The only place to run into Deadpool, a female Deadpool, a robe-wearing Deadpool and a Deadpool that will follow you around while dancing to any song you request was at the Long Beach Comic Expo this weekend.
Cosplaying has been around since the 1930s, but only in the last decade has it blown up and become the phenomenon it is now. Since its boom in popularity, two forms of cosplay have emerged: the diehard fans who spend money on making or purchasing costumes of the characters they love, and models who are hired to represent characters they don’t always know much about.
Despite their difference in dedication, most fans and fellow cosplayers have no problem making room for paid models who dress up.
Andy Holt, a database administrator, walked the expo with a fully extendable set of mechanical Hawkman wings on his back.
“I have no problem with that,” Holt said. “Some people, honestly, they just look better than others. If you look good at it and get paid for it, I’m all for that. I have no problem with that.”
Some cosplayers are both legitimate fans of the characters they dress up as, hand-making their own costumes, while also earning money by selling images of themselves in costume.
“I’m a fan of what I’m doing, I’m not just a chick who threw on a costume,” said Sara Moni, an insurance worker by day and cosplayer by night. “I make all of my costumes, they’re a labor of love.”
Moni doesn’t mind that others gets paid to pose as characters, with one condition. “The only time it becomes an issue is when they put it on and act as a real fan, but they’re really not.”
Prominent cosplay groups such as Agents of Khaos and Star Wars Steampunk have become so popular that they’re a staple across different conventions.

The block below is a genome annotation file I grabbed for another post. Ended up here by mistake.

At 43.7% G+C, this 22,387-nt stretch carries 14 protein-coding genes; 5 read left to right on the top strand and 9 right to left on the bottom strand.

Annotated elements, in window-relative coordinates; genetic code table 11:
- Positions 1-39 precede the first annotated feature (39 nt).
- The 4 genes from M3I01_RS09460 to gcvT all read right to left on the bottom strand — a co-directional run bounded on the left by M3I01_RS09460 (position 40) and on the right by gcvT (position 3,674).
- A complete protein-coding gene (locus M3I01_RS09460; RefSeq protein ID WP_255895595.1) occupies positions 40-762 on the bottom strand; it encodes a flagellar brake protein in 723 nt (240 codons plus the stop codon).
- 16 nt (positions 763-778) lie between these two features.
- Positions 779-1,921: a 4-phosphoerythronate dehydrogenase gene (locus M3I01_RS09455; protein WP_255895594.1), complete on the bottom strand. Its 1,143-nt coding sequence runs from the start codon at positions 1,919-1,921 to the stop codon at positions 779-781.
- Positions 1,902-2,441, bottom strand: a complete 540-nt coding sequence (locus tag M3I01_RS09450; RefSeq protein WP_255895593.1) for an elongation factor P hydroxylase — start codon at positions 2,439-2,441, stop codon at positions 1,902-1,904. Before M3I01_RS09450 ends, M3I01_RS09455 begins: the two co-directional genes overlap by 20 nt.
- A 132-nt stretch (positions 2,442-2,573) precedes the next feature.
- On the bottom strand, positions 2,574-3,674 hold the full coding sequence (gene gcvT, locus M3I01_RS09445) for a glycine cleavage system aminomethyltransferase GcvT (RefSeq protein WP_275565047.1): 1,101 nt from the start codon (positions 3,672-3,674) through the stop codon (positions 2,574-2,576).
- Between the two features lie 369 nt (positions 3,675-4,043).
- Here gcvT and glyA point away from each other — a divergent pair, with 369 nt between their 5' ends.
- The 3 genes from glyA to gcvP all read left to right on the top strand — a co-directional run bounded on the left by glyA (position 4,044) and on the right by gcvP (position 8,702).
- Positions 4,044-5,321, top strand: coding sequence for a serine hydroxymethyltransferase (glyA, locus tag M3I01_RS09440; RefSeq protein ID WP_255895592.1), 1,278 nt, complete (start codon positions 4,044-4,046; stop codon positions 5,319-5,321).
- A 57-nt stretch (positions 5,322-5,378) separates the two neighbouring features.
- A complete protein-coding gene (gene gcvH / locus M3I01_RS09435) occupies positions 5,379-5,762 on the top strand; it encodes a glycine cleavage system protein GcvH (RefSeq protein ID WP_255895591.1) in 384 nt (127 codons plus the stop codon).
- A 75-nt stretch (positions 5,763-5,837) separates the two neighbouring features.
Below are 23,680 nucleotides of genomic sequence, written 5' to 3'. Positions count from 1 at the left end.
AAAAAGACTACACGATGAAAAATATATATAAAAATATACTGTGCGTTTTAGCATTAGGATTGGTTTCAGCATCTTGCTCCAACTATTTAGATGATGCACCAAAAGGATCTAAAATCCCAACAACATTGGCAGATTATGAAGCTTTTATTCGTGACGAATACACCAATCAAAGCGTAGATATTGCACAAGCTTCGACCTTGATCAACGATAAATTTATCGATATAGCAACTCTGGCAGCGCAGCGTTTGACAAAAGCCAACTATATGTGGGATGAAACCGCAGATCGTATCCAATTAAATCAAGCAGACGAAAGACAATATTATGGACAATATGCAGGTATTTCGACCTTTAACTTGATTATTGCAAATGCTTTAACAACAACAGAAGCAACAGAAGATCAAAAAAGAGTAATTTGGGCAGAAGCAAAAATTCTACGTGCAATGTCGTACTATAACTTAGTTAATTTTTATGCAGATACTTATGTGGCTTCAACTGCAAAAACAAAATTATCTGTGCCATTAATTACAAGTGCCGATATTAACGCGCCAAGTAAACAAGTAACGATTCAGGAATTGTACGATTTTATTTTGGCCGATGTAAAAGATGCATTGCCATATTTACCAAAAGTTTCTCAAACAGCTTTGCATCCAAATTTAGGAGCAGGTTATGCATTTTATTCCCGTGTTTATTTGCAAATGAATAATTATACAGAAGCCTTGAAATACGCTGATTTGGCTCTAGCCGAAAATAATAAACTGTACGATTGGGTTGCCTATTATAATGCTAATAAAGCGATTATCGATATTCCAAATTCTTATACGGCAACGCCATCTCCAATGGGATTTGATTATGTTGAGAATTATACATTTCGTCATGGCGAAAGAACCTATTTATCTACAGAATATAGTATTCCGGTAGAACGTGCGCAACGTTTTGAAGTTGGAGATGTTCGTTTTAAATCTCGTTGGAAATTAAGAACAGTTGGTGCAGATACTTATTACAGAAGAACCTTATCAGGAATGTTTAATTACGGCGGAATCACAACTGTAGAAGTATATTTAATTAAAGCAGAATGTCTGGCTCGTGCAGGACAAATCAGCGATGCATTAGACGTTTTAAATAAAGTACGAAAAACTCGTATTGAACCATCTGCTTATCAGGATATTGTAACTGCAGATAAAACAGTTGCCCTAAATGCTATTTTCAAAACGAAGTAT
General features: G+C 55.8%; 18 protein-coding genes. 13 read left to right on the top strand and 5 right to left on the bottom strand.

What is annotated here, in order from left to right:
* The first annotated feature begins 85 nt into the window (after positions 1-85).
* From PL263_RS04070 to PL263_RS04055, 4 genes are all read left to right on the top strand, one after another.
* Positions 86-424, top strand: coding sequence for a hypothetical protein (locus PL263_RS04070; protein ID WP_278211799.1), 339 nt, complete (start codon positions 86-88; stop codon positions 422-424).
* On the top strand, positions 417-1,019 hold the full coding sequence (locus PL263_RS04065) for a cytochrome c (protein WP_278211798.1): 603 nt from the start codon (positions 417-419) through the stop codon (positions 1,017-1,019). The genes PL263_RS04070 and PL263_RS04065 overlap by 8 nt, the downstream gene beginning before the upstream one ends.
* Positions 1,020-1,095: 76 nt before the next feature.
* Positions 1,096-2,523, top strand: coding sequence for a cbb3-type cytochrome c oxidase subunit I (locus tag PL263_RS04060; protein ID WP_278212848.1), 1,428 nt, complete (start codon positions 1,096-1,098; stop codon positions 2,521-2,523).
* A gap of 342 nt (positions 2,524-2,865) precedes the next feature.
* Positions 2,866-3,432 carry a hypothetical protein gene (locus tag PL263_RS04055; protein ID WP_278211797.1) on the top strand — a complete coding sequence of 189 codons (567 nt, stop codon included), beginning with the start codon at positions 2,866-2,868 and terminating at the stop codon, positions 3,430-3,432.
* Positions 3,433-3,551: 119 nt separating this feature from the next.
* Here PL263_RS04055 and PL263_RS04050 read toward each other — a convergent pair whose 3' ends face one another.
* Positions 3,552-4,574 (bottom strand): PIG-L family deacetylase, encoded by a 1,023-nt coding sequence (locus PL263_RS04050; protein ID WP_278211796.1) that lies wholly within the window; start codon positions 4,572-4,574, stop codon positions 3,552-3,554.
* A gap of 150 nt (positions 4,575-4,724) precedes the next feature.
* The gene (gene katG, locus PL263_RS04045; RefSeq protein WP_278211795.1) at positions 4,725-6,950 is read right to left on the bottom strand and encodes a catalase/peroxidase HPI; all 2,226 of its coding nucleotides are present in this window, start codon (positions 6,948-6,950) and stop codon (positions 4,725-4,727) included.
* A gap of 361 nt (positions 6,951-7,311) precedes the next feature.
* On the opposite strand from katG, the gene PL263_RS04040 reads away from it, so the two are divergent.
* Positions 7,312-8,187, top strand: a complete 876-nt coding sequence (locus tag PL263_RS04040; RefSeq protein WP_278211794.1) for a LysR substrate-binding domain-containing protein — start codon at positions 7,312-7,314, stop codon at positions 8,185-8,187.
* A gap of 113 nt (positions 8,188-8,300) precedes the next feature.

Eiraina Schmolesky cosplays as Steamy Leia with the Star Wars Steampunk Universe, a group of cosplayers who put a steampunk twist on Star Wars.
“We are licensed by Lucasfilm so we do get certain privileges, but I’m not paid to do this,” Schmolesky said. “We volunteer our time, our money and our energy to conventions and children’s charities in Southern California.”
These privileges include small, humdrum things like attending the “Star Wars: The Force Awakens” premiere in Hollywood.
Some fans even think that cosplaying has grown in popularity, in part, because of models.
“When models get into costumes it just means regular people can get into costumes and we get to rock it,” Joshua Moxham, an artist and exhibitor at the expo, said. “I’ve seen a bunch of fat dudes in Silent Bob costumes and, you know, they’re okay with that. Girls who barely can stuff themselves into a Psylocke costume, and they’re okay with that, and a large part of our ability to accept that is because these models are going around and putting themselves on display. If they can do it, why can’t we?”
It seems that whether they’re fans who spend $300 on a costume, or they’re just dressed to make money, with great costumes does not come great responsibility.